On Leave Spring 2020
M.A. Harvard University, Regional Studies East Asia (1999)
Ph.D. Harvard University, History (2003)
HIST 121 T / ASST 121The Two Koreas (not offered 2020/20)
HIST 217 / ASST 217Early Modern Japan (not offered 2020/20)
HIST 218 / ASST 218From Crises to Cool: Modern Japan, 1850s-Present (not offered 2020/20)
HIST 301Approaching the Past: Practices of Modern History (not offered 2020/20)
HIST 321 / ASST 321History of U.S.-Japan Relations, 1853-Present (not offered 2020/20)
HIST 394The History of Panics (not offered 2020/20)
- Committee on Priorities and Resources, Chair
Eiko Maruko Siniawer, Professor of History, specializes in the history of modern Japan. Her first book (Ruffians, Yakuza, Nationalists) examines issues of political violence and democracy through a focus on violence specialists, or the professionally violent. The book explores the ways in which ruffianism became embedded and institutionalized in the practice of modern Japanese politics and argues that for much of Japan’s modern history, political violence was so systemic and enduring that Japan can be considered a violent democracy.
Her second book (Waste) is about conceptions of waste and wastefulness in Japan from the 1940s through the present. By considering shifts in what was considered to be waste and wasteful (be it resources, time, or material objects), her work explores people’s struggles to find value, meaning, and happiness in a post-industrialist, capitalist, consumerist, and affluent Japan.
Professor Siniawer teaches a variety of courses on Japanese history, including surveys of early modern and modern Japanese history, a first-year seminar on the Japanese empire, a 300-level course on U.S.-Japan relations, and an advanced tutorial on war memory. She also offers an introductory-level tutorial on Korean history, a 300-level course on the history of various kinds of panics, and a History 301.
She holds a Ph.D. in history and an A.M. in East Asian studies both from Harvard University, and a B.A. in history from Williams College.
Waste: Consuming Postwar Japan (Ithaca: Cornell University Press, 2018).
Ruffians, Yakuza, Nationalists: The Violent Politics of Modern Japan, 1860-1960 (Ithaca: Cornell University Press, 2008).
『悪党・ヤクザ・ナショナリスト: 近代日本の暴力政治』朝日新聞社, 2020.
Articles & Edited Volumes:
“Discarding Cultures: Social Critiques of Food Waste in an Affluent Japan.” In Devouring Japan: Global Perspectives on Japanese Culinary Identity, ed. Nancy K. Stalker. New York: Oxford University Press, 2018.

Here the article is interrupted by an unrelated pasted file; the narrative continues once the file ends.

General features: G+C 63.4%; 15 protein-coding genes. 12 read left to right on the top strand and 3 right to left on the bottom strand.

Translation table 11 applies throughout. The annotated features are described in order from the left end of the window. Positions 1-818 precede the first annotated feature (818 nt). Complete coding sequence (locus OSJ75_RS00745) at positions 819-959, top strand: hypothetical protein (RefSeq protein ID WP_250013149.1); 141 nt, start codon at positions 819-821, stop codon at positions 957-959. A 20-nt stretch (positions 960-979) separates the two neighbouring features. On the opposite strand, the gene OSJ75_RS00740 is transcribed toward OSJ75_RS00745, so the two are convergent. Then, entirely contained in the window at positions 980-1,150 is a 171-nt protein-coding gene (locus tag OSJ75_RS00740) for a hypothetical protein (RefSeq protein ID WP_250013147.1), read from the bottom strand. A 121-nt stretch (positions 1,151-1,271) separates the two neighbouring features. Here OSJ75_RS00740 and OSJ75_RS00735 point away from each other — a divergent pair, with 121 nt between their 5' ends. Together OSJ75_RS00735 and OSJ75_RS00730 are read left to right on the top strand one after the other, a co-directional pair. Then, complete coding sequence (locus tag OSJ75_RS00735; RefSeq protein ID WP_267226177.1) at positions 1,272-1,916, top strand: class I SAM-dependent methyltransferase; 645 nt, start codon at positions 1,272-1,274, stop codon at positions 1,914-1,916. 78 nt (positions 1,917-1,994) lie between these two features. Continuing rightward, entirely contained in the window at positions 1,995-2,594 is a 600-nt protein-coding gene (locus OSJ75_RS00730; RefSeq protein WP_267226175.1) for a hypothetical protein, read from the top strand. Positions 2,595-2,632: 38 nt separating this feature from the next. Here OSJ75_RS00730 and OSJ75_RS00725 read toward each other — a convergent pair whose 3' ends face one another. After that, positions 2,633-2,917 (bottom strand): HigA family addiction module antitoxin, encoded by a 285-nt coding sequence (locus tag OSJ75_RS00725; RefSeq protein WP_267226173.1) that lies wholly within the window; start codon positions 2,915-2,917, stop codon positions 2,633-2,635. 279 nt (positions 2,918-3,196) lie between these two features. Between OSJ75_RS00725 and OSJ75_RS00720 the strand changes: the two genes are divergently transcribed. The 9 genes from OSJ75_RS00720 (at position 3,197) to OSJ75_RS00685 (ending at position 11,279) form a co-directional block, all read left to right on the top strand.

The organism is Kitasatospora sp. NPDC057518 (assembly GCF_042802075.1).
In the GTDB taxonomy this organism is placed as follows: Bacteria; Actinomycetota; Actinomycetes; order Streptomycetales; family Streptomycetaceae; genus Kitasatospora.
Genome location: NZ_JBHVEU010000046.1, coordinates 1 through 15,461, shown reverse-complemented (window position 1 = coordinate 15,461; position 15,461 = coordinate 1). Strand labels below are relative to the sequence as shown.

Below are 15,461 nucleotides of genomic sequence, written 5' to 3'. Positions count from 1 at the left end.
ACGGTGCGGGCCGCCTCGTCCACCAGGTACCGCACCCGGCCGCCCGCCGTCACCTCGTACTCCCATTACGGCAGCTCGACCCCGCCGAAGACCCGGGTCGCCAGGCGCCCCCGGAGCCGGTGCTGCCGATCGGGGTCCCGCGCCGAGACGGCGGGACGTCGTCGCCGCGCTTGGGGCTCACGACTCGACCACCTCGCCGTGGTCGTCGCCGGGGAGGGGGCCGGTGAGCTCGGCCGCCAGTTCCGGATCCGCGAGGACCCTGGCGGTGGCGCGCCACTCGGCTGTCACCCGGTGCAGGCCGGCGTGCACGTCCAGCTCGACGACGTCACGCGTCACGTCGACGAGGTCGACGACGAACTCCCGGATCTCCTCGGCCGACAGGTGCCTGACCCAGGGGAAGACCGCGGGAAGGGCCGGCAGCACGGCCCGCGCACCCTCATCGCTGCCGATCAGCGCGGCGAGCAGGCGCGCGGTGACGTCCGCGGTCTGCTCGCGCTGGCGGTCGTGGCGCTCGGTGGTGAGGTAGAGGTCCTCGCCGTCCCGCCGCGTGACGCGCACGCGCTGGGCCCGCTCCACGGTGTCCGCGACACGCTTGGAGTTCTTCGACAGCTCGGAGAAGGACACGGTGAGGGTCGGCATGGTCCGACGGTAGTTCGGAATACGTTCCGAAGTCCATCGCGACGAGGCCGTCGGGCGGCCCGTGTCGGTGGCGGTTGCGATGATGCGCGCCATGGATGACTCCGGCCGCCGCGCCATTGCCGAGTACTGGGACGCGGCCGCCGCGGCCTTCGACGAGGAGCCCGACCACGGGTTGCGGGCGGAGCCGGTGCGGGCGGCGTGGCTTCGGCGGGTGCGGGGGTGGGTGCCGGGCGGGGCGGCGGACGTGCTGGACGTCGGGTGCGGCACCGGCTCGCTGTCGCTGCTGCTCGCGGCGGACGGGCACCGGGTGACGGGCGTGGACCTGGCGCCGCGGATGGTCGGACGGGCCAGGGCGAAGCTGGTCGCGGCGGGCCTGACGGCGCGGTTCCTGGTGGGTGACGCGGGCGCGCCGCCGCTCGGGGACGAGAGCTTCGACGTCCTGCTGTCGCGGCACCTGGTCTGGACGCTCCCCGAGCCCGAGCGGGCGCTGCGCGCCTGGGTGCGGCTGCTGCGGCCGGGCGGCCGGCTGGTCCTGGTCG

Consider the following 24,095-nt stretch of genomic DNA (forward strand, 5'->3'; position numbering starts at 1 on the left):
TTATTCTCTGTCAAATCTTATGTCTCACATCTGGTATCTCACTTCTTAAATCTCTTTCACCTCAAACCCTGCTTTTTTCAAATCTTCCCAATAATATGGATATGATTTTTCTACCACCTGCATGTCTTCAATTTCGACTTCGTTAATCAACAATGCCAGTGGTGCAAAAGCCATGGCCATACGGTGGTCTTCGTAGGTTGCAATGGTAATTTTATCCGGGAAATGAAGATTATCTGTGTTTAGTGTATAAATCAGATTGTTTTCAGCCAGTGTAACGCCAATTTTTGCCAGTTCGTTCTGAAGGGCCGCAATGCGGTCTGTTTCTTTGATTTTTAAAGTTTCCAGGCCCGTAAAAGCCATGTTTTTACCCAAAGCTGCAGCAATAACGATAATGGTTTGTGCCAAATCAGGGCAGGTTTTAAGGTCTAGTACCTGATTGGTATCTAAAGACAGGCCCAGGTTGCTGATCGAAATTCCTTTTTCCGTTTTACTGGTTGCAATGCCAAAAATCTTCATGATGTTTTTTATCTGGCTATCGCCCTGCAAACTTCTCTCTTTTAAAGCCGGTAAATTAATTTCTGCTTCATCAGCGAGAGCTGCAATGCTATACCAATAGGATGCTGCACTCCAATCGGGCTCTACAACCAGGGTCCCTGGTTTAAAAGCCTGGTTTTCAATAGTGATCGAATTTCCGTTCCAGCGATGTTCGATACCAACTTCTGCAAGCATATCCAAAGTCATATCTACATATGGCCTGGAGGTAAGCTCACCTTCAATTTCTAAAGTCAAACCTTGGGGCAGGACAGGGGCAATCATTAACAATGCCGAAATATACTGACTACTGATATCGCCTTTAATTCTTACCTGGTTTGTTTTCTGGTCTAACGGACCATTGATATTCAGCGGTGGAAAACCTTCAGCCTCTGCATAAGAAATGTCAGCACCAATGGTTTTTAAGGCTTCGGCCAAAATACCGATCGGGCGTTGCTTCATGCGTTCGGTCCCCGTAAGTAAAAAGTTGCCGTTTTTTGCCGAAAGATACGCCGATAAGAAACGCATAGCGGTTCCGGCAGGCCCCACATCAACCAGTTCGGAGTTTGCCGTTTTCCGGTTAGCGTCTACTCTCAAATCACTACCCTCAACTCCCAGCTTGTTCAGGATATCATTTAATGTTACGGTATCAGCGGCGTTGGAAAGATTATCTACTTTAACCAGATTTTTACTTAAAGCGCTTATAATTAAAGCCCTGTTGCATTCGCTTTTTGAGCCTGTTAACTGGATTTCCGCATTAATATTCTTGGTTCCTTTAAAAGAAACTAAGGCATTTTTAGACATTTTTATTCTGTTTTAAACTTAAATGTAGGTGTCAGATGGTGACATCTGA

“‘Affluence of the Heart’: Wastefulness and the Search for Meaning in Millennial Japan.” The Journal of Asian Studies (February 2014).
Editor, Environmental History: A Course Reader (The Asia-Pacific Journal: Japan Focus, 2012).
“Befitting Bedfellows: Yakuza and the State in Modern Japan.” The Journal of Social History 45, no. 3 (Spring 2012). Reprinted in The Hidden History of Crime, Corruption and States, ed. Renate Bridenthal. New York: Berghahn Books, 2013.
“Liberalism Undone: Discourses on Political Violence in Interwar Japan.” Modern Asian Studies 45, no. 4 (July 2011).
“Organized Crime in Japan.” In Oxford Encyclopedia of the Modern World, ed. Peter N. Stearns. New York: Oxford University Press, 2008.
“Mediated Democracy: Yakuza and Japanese Political Leadership.” In Organized Crime and the Challenge to Democracy, ed. Felia Allum and Renate Siebert. London: Routledge, 2003.
Modern Japanese Political, Social, and Cultural History
History of Waste and Wastefulness in Modern Japan
Modern History of Political Violence
History of Organized Crime
Kar Yern Chin ’18 – We Are What We Makan: Conceptions of Malaysian Food Practices, 1950s-1970s
Benjamin Williams ’18 – Excess of Love: An Oral History of the Kachin Independence Organization
Courtney Fields ’17 – Jesus in the Far East: Christian Missions and Japanese Response, 1549-1600
Miho Sakuma ’15 – Reviving, Modifying, and Inventing: Liberal Arts Education in Japan’s Lost Decades
Sharona Bollinger ’14 – Shadow of the Beast: Complexities and Legacies of Godzilla in Japan and the United States
Sara Kang ’14 – Contested Memory: Struggles of the 1990s in Post Cold War Okinawa
Leo Obata ’14 – Blueprint for a New Vision: The Past, Present and Future of War Museums in Japan
Sungik Yang ’13 – Rioters, Victims, or Heroes: Transforming Narratives about the Gwangju Uprising
Lindsey Jones ’10 – Hidden Hydra: The Development and Decline of American Mafia Power
Megan Brankley ’08 – Re-Imagining an Indonesian National History after the New Order
(with Anne Reinhardt)
Program Connections at Williams